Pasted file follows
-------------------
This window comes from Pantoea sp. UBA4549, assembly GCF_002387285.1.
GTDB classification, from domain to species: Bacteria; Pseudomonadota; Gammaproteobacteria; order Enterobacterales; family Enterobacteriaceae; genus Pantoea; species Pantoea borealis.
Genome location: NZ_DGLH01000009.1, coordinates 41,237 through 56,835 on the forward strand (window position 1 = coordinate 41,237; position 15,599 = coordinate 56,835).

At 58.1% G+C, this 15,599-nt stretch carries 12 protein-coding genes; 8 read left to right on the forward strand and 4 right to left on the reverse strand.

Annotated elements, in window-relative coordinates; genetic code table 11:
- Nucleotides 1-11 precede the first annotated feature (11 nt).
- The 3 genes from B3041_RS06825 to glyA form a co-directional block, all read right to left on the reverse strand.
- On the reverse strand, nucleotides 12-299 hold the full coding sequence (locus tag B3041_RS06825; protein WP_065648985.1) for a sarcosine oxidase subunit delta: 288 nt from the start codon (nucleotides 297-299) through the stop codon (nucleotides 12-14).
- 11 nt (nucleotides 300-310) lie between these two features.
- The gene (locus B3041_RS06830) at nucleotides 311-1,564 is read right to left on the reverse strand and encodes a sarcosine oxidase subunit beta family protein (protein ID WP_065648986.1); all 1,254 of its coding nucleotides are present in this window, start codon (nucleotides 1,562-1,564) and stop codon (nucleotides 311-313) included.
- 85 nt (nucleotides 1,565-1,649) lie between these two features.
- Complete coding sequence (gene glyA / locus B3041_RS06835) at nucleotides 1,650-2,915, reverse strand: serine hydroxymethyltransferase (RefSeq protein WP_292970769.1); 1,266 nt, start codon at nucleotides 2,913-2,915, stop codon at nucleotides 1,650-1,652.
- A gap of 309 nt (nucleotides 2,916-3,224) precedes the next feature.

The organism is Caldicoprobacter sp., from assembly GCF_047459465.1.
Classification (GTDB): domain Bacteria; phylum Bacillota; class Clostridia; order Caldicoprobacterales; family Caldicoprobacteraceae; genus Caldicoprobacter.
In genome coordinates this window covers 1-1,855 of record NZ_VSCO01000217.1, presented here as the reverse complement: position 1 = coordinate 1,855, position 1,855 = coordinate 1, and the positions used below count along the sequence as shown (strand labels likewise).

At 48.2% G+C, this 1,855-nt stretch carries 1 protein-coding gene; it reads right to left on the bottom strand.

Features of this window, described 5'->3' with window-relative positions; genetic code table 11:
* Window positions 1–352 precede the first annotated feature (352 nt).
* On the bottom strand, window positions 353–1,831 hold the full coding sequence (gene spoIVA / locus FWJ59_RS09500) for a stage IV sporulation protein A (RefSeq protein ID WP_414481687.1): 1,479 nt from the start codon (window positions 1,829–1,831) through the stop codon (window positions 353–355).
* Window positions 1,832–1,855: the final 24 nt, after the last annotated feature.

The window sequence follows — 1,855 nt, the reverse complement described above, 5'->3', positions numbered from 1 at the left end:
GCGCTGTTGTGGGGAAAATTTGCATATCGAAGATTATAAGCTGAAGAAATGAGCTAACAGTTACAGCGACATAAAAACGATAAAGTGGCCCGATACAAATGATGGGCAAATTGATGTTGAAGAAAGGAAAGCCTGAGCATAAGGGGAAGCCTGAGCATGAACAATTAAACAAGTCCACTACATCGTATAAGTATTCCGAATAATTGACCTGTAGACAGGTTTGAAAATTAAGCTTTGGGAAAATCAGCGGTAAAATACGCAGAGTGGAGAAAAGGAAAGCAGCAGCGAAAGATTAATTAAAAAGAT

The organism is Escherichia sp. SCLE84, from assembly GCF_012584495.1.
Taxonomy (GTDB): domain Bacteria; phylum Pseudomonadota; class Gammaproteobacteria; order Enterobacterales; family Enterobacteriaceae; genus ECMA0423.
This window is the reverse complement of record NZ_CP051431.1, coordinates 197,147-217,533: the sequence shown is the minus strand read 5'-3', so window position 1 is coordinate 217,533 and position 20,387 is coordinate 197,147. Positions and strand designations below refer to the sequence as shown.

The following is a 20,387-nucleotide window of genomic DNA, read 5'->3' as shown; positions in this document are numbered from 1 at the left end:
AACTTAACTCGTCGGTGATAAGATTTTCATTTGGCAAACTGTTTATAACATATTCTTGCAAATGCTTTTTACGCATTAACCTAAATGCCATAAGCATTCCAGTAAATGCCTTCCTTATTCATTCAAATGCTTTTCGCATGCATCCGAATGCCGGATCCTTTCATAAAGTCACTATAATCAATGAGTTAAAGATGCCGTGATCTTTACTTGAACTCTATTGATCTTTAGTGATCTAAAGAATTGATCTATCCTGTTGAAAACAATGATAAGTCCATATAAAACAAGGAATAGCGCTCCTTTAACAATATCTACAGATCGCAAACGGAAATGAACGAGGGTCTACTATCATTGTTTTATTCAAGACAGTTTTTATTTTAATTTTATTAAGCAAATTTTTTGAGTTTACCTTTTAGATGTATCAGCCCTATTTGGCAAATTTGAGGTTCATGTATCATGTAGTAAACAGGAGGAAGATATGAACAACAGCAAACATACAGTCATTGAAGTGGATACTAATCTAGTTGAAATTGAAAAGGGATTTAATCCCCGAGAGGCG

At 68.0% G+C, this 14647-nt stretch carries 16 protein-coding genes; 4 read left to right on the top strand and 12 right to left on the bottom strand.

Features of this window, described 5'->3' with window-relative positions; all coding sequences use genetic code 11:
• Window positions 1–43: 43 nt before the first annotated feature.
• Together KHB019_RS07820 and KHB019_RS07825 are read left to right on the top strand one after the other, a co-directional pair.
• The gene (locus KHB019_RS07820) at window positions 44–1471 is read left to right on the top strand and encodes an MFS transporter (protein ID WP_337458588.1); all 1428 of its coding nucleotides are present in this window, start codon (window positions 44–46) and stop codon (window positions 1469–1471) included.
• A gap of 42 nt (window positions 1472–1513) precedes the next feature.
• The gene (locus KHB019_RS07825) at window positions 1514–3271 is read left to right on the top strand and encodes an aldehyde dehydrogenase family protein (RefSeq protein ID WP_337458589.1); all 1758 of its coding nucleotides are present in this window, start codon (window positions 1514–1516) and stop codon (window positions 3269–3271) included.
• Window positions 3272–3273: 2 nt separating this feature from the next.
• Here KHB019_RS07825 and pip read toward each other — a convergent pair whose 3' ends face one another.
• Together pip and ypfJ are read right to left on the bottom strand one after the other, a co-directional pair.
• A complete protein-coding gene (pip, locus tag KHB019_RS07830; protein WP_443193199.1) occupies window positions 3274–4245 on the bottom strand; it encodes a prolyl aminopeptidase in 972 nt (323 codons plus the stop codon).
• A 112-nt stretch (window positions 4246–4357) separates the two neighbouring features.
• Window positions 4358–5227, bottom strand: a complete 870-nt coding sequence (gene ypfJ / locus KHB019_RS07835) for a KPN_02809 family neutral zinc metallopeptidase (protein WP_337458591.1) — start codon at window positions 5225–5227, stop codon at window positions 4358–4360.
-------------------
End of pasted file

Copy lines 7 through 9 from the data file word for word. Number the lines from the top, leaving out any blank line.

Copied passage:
- The 3 genes from B3041_RS06825 to glyA form a co-directional block, all read right to left on the reverse strand.
- On the reverse strand, nucleotides 12-299 hold the full coding sequence (locus tag B3041_RS06825; protein WP_065648985.1) for a sarcosine oxidase subunit delta: 288 nt from the start codon (nucleotides 297-299) through the stop codon (nucleotides 12-14).
- 11 nt (nucleotides 300-310) lie between these two features.